Mormon Environmental Stewardship Alliance Applauds Final EPA Methane Rule

Today, as the 2023 United Nations Climate Change Conference (COP28) is convened to address the real and growing risks and threats associated with climate change, the Mormon Environmental Stewardship Alliance (MESA) thanks President Joe Biden, Vice President Kamala Harris, and Environmental Protection Agency (EPA) Administrator Michael Regan for finalizing EPA’s Section 111 Methane Rule, announced over the weekend. This is a critical action and solution to address the climate crisis. MESA applauds this announcement and supports this action. MESA has been working for many years to encourage this and other related actions, and further encourages the State of Utah to develop its own strong implementation and enforcement plans to better protect Utah communities from the impacts of oil and gas waste and pollution.

“Everyone’s health is at risk when methane is allowed to leak into the environment, not only because it directly hurts our bodies, but because of the impact it has on the climate, including higher temperatures and unstable weather patterns,” says MESA Board Vice-Chair, Page Checketts. “We can and must do more to minimize these impacts in our communities.”

The oil and gas industry is the country’s largest industrial source of methane emissions, with natural gas being wasted through venting, flaring, and leaks, impacting the climate, energy security, public health and prosperity. Oil and gas operators in Utah wasted 16 billion cubic feet of natural gas through leaks, flaring, and venting in 2019, according to a recent analysis from Synapse Energy Economics—enough lost gas to meet the annual needs of more than a fifth of the state’s residential gas customers.

In a related announcement, nearly 50 oil and gas companies signed onto a “decarbonization charter” at the opening of COP28, committing to reduce the ratio of methane released to fuels produced to 0.2% by 2030, by capturing gas instead of flaring it. Standards to reduce routine flaring is a key provision of the EPA rule, and MESA is pleased to see industries’ growing indications of support for commensurate action. For reference, the current methane intensity of U.S. oil and gas production is about 2.5%.

EPA’s methane rule will also require inspections at all well sites regardless of production (including the use of optical gas imaging cameras at wells with leak-prone equipment) and require the installation of zero-polluting equipment known as zero-bleed pneumatic devices, which is especially important in Utah where 87 percent of the total natural gas waste comes from leaks.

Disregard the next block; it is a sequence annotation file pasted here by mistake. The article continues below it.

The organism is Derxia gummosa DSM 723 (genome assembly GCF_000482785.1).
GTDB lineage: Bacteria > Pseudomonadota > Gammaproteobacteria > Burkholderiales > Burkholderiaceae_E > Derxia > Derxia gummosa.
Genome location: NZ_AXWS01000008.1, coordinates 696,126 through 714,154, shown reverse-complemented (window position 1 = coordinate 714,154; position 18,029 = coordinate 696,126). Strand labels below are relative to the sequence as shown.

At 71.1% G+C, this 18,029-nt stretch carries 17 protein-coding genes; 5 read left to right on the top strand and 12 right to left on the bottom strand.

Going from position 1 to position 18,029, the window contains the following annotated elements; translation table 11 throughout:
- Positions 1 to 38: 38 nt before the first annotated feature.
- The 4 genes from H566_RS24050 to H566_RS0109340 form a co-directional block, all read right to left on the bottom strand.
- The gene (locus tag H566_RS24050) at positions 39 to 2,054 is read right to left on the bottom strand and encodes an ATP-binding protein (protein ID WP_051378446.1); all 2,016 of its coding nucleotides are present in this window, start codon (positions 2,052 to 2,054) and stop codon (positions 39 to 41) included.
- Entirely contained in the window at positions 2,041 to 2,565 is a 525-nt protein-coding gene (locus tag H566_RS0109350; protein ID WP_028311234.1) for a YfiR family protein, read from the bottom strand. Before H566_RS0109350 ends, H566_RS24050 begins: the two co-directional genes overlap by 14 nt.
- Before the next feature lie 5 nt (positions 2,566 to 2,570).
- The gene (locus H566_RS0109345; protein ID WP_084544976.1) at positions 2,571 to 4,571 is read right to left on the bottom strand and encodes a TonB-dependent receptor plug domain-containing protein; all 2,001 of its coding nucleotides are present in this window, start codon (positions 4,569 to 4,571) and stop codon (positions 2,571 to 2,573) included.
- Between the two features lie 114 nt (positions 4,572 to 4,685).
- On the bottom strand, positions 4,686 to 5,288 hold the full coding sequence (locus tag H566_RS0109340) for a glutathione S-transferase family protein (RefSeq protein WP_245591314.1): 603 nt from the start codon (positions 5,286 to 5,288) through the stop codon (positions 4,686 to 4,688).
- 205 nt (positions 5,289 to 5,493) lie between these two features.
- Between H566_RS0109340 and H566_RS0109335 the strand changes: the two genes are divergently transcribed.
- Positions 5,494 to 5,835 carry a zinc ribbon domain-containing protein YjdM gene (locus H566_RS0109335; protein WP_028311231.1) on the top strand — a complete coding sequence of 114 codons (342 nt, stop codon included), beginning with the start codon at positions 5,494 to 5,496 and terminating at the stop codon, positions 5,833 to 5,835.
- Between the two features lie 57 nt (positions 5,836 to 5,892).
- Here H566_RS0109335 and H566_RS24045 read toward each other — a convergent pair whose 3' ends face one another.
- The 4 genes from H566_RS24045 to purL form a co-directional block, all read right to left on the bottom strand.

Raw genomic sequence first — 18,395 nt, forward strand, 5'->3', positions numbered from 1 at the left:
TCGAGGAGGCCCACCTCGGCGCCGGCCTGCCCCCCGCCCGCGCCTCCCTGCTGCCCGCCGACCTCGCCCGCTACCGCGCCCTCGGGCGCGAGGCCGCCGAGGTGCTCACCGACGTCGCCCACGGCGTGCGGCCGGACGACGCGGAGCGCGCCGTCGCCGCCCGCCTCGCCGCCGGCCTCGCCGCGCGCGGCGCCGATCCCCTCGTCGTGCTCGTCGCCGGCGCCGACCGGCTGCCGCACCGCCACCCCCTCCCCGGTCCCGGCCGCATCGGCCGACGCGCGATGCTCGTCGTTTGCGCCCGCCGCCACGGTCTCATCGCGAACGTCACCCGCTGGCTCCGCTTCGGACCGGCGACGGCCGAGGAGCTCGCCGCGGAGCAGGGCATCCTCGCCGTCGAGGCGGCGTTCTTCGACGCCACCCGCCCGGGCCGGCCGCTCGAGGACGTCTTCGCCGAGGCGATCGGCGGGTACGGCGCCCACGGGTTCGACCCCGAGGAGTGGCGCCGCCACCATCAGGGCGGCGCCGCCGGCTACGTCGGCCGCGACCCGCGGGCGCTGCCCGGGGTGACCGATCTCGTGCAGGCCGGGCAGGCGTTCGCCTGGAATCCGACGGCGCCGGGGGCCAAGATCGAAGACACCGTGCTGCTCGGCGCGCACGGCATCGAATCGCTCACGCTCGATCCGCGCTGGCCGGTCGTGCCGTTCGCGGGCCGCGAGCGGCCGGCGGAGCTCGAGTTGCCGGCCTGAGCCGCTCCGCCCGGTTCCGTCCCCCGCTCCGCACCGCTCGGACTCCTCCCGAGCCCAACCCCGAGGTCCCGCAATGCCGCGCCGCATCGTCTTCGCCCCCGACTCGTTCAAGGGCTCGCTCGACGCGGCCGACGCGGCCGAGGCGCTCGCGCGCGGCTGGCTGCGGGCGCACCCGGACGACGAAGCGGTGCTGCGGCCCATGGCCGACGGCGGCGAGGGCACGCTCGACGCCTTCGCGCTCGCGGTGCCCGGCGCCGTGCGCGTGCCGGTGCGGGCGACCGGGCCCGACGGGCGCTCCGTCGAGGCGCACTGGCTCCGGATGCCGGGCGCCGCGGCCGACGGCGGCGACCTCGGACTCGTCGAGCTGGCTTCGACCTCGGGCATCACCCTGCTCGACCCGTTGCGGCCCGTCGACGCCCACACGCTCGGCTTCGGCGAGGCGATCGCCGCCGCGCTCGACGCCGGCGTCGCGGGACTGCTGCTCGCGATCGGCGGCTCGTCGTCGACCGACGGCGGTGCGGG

“The EPA has taken an important action to live up to their public responsibility to address oil and gas pollution with its final methane rule,” said Soren Simonsen, MESA Board Member and Methane Rule lead organizer, and long time air quality and climate change champion in Utah. “There is nothing more fundamental to life than safeguarding our atmosphere and the air we breathe. This means caring for our environment and for each other through strong and reasonable protections, using our natural resources with wisdom and prudence, and without unnecessary and harmful waste.”

Ozone pollution and climate impacts from methane emissions pose a growing threat to Utah. Oil and gas leaks, venting, and flaring emit ozone-forming volatile organic compounds (VOCs), and ozone can trigger asthma attacks, worsen other respiratory diseases such as emphysema, and is a leading factor in heart diseases. In addition, oil and gas operations also release hazardous air pollutants such as benzene that is proven to cause cancer, putting those living closest to oil and gas operations at the greatest risk. Methane also is a powerful greenhouse gas that is a significant contributor to global warming.

“The rule includes important provisions such as inspections at small wells with leak-prone equipment, advancing technology monitoring, requiring inspections at abandoned wells, and it begins to address routine flaring. Utah’s Uintah Basin has some of the worst methane pollution in the nation, and we look forward to working with the Utah’s air quality leaders to reduce the impacts of oil and gas waste and pollution, improve the health and well being of individuals and families, and secure a cleaner energy future,” Simonsen said.

Tom Elder and Rod Aycock, Founders of Uintah Basin Citizens Concerned About Climate Change, a key MESA partner working on local action in the UintaH Basin, add, “As long-time residents in an oil and gas community, members of the Uintah Basin Citizens Concerned About Climate Change know the impacts of methane emissions on our environment, health, and quality of life. In addition to the need to lower these emissions for health reasons, we also need effective solutions to climate change. Methane is an important driver of climate change, so we strongly support the EPA’s new rule.

This regulation aligns with our commitment to a sustainable future for the Uintah Basin, and reflects our dedication to ensuring a cleaner, healthier community for generations to come.”Now, with the rule in place, work begins to ensure strong implementation and enforcement in order to better protect communities from the impacts of oil and gas. Once the final rule is published, the State of Utah will have 18 months to develop an effective state plan. If it fails to do so, or the state plan is not approved, the EPA will implement the federal plan in Utah instead.

The Mormon Environmental Stewardship Alliance is a community of Latter-day Saints (members of The Church of Jesus Christ of Latter-day Saints), friends and allies, who find faith-affirming work in advocating for environmental stewardship and conservation action, both to improve the well being of communities and societies, and to care for each other and for all living things.